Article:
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RCS keep on dying

Martin steele

Member
Joined
31 Aug 2019
Messages
95
Location
St austell
Hi I was wondering if anybody can help me I am on my 4/5th batch of RCS.
They were in my 16 litre tank Wich has an external filter of 8 litres capacity so about 24 litres total capacity.

My water perameters are as follows
Ph 6.95
Gh. 5°
Kh. 4°
Ammonia. 0
Nitrite. 5 ppm
Nitrate. 10 ppm
I use salty shrimp GH kh +.

And I use backter ae and mineral junkie.

I feed with birch leaves Nettle and bramble,as well as snowflake food.
In all my years of being around aquatics I have never ever known a specie's as IMPOSSIBLE to keep alive.Can someone out there please help I have literally battered my head trying to work out why these easy to keep creatures keep on dying.

I can't even begin to imagine where I am going wrong.Can anybody recommend a good basic book for reference of the type interpet used to do on guppies goldfishes ect.

You get a little tired of veiwing all the stuff that is on-line and basically takes you round in circles.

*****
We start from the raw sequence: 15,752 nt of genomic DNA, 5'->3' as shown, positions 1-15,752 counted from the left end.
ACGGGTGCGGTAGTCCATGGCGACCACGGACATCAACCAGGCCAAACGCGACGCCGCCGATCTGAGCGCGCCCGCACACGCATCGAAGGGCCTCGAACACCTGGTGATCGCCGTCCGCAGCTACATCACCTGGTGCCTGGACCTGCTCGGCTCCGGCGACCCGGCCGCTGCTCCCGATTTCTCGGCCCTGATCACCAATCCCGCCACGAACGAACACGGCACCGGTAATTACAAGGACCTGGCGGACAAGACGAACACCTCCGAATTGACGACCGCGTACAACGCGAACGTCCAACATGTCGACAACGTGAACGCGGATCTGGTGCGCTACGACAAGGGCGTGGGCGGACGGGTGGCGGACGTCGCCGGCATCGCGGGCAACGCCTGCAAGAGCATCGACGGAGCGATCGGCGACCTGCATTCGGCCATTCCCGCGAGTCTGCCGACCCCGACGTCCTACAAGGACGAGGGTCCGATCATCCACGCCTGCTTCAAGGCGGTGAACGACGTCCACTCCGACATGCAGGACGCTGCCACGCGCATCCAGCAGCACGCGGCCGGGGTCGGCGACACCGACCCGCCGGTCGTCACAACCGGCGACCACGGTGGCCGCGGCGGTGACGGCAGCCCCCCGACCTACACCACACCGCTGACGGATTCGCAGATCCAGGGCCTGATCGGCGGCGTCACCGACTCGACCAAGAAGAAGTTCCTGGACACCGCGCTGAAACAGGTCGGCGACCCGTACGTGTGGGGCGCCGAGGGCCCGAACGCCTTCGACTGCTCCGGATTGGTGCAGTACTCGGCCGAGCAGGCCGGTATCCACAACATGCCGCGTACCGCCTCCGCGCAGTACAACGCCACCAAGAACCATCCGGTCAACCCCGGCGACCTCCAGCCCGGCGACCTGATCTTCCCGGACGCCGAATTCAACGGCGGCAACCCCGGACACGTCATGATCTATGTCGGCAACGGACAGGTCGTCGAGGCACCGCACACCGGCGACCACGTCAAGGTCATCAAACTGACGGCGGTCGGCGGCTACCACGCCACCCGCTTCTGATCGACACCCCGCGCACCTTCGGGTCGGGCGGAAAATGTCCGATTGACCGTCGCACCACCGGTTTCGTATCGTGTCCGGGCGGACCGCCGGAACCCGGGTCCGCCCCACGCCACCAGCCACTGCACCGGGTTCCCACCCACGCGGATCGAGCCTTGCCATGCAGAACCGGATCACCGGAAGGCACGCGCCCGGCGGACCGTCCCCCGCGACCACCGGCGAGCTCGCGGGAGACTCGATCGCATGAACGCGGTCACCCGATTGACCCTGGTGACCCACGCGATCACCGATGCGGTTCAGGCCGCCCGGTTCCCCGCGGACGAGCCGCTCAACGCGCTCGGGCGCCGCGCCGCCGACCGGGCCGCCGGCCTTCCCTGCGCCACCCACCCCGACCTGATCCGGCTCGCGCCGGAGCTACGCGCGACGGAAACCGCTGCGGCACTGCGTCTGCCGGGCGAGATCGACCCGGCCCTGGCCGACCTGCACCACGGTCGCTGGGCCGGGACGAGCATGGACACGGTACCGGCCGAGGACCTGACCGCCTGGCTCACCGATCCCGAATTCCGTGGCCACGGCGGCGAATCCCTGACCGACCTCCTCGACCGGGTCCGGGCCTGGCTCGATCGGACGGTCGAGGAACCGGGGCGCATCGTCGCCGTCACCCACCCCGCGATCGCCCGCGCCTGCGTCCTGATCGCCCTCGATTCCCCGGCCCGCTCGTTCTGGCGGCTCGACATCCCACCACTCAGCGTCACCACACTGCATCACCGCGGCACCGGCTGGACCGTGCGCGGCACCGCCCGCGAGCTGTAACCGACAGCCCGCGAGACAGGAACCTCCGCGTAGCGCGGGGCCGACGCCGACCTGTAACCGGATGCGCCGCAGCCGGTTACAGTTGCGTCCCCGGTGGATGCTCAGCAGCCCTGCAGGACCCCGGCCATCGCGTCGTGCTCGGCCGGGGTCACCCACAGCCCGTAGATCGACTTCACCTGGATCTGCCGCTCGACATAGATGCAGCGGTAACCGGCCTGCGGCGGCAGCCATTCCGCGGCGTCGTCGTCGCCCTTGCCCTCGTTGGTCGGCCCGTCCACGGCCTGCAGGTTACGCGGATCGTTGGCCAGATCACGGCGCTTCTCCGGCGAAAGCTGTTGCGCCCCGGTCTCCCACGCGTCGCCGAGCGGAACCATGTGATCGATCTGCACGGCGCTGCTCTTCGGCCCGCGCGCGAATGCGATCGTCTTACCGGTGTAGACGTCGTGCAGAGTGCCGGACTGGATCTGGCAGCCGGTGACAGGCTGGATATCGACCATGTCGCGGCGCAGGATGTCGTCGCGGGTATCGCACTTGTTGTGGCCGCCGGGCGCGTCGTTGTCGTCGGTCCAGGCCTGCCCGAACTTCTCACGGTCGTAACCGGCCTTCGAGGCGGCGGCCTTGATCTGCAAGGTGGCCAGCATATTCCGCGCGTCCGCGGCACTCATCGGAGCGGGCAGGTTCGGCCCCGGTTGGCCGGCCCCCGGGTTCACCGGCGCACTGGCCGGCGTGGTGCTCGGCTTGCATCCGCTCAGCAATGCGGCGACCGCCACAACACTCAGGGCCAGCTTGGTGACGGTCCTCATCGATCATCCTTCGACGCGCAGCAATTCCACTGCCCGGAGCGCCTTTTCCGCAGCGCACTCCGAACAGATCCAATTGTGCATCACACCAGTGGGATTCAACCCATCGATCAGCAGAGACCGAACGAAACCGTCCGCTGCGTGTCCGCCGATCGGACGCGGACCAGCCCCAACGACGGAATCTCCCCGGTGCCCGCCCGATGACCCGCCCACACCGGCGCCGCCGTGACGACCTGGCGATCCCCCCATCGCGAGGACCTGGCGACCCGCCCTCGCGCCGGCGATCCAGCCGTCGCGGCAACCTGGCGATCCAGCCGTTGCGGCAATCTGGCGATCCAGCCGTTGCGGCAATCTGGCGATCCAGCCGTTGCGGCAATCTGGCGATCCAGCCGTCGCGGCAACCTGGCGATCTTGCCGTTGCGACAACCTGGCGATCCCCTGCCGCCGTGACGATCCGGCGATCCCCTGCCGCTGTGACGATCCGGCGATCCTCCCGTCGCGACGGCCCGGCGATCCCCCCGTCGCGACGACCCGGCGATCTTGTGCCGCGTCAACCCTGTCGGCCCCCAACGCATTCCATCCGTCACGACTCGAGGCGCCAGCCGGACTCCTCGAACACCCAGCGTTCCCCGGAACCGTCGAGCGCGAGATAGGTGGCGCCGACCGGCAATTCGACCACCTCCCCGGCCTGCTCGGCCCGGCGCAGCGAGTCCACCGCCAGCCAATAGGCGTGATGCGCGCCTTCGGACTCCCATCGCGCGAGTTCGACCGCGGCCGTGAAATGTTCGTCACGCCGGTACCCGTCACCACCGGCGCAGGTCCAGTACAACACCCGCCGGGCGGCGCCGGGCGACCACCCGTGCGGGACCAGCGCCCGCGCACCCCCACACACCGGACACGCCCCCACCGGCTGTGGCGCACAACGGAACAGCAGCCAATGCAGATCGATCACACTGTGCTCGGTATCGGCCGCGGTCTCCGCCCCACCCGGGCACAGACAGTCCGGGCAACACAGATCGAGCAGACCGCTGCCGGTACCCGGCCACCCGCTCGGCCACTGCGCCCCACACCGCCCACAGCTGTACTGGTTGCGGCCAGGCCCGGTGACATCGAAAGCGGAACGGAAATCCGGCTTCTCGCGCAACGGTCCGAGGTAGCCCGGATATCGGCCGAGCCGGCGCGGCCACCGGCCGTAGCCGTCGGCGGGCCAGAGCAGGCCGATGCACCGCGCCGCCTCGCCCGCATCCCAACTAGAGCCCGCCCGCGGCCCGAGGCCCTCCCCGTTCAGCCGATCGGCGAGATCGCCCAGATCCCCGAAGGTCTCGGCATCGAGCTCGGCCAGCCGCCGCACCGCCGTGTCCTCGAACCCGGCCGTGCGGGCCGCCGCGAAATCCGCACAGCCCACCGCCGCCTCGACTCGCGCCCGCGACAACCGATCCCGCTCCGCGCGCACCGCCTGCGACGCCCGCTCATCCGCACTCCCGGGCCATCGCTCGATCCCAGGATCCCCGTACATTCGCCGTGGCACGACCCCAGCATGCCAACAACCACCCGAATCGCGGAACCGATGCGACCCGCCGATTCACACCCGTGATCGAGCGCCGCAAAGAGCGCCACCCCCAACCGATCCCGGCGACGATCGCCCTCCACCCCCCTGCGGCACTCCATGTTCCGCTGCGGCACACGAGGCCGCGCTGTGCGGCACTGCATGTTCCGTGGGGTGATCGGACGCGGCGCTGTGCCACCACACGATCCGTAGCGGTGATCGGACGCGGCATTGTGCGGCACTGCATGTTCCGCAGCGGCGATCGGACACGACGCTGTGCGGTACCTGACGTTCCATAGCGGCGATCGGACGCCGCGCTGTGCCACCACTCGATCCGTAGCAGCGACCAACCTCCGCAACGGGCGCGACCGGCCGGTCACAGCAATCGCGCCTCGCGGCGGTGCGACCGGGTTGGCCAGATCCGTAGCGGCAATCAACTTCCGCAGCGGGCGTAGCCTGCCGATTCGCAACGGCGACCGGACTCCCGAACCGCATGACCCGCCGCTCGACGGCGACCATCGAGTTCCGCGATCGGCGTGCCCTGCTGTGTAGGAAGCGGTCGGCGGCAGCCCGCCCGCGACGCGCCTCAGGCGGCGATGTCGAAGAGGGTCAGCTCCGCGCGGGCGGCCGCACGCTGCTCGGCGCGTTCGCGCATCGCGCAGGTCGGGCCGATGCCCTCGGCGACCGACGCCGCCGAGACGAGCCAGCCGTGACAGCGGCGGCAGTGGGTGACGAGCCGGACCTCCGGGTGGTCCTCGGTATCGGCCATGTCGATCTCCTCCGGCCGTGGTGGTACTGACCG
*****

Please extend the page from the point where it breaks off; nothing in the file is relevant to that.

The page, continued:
Regards Martin Steele
 

X3NiTH

Member
Joined
13 Apr 2014
Messages
1,221
Nitrite at 5ppm is a major problem, it’s telling you that you have a persistent reducing Ammonia concentration in the tank which appears to be bottoming out to zero (if the Ammonia test result is correct, also depending on the Nitrite test being accurate also), this suggests that the bacterial assemblage in your filter is able to moderate this part of the process but there is failure to complete the process in the bacterial assemblage that converts Nitrite to Nitrate which would render the tank safe, the Ammonia present in the tank is inhibiting this bacteria from being able to fully convert the Nitrite to Nitrate. Your going to have to perform water changes to reduce the Nitrite concentration and your going to need to keep this up to prevent Ammonia from building up (even if it’s being converted to Nitrite), this way the cycle can complete. If this doesn’t fix things within a few weeks then you have bigger problems that the tank size/water volume and filtration is not enough to support the current bio load or input of feed to support them.

The GH and KH is fine and doesn’t require adjustment.

:)
 

sparkyweasel

Member
Joined
30 Jun 2011
Messages
1,955
That's a big filter for a little tank. What filter is it? And what media are in it?
Have you had to restrict the flow a lot? It's possible that the flow is too slow for it to work efficiently. There may not be enough oxygen passing through, or it may have stagnant areas.